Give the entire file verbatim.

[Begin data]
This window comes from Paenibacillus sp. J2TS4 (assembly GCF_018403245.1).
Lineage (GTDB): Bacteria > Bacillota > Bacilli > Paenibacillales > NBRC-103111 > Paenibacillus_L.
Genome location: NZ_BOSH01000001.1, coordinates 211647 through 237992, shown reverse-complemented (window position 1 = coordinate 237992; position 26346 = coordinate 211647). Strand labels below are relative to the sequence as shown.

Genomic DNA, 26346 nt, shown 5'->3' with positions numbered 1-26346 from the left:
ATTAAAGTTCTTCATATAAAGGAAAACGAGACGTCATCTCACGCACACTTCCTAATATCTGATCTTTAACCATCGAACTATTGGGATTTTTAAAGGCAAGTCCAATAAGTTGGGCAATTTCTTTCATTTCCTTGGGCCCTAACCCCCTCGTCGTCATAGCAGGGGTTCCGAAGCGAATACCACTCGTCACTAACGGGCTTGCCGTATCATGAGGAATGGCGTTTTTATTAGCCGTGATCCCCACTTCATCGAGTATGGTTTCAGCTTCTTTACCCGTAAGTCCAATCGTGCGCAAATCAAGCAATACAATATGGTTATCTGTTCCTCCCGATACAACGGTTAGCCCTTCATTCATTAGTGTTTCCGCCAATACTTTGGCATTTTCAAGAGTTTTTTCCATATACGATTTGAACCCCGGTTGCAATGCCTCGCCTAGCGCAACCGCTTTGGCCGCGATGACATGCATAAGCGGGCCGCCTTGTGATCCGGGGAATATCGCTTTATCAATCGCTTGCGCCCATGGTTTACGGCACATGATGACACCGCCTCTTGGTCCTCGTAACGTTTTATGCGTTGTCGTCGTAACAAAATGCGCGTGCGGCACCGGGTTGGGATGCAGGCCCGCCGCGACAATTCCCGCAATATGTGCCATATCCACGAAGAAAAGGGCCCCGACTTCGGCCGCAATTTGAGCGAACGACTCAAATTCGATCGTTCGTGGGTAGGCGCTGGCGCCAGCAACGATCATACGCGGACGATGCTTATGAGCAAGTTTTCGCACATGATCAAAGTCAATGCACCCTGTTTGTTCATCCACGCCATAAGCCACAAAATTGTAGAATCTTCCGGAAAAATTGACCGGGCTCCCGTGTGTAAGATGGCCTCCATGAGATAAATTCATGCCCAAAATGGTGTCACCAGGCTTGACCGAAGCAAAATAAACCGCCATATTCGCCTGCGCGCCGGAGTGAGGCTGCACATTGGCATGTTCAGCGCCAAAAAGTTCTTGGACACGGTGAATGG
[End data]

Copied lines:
This window comes from Paenibacillus sp. J2TS4 (assembly GCF_018403245.1).
Lineage (GTDB): Bacteria > Bacillota > Bacilli > Paenibacillales > NBRC-103111 > Paenibacillus_L.
Genome location: NZ_BOSH01000001.1, coordinates 211647 through 237992, shown reverse-complemented (window position 1 = coordinate 237992; position 26346 = coordinate 211647). Strand labels below are relative to the sequence as shown.

Genomic DNA, 26346 nt, shown 5'->3' with positions numbered 1-26346 from the left:
ATTAAAGTTCTTCATATAAAGGAAAACGAGACGTCATCTCACGCACACTTCCTAATATCTGATCTTTAACCATCGAACTATTGGGATTTTTAAAGGCAAGTCCAATAAGTTGGGCAATTTCTTTCATTTCCTTGGGCCCTAACCCCCTCGTCGTCATAGCAGGGGTTCCGAAGCGAATACCACTCGTCACTAACGGGCTTGCCGTATCATGAGGAATGGCGTTTTTATTAGCCGTGATCCCCACTTCATCGAGTATGGTTTCAGCTTCTTTACCCGTAAGTCCAATCGTGCGCAAATCAAGCAATACAATATGGTTATCTGTTCCTCCCGATACAACGGTTAGCCCTTCATTCATTAGTGTTTCCGCCAATACTTTGGCATTTTCAAGAGTTTTTTCCATATACGATTTGAACCCCGGTTGCAATGCCTCGCCTAGCGCAACCGCTTTGGCCGCGATGACATGCATAAGCGGGCCGCCTTGTGATCCGGGGAATATCGCTTTATCAATCGCTTGCGCCCATGGTTTACGGCACATGATGACACCGCCTCTTGGTCCTCGTAACGTTTTATGCGTTGTCGTCGTAACAAAATGCGCGTGCGGCACCGGGTTGGGATGCAGGCCCGCCGCGACAATTCCCGCAATATGTGCCATATCCACGAAGAAAAGGGCCCCGACTTCGGCCGCAATTTGAGCGAACGACTCAAATTCGATCGTTCGTGGGTAGGCGCTGGCGCCAGCAACGATCATACGCGGACGATGCTTATGAGCAAGTTTTCGCACATGATCAAAGTCAATGCACCCTGTTTGTTCATCCACGCCATAAGCCACAAAATTGTAGAATCTTCCGGAAAAATTGACCGGGCTCCCGTGTGTAAGATGGCCTCCATGAGATAAATTCATGCCCAAAATGGTGTCACCAGGCTTGACCGAAGCAAAATAAACCGCCATATTCGCCTGCGCGCCGGAGTGAGGCTGCACATTGGCATGTTCAGCGCCAAAAAGTTCTTGGACACGGTGAATGG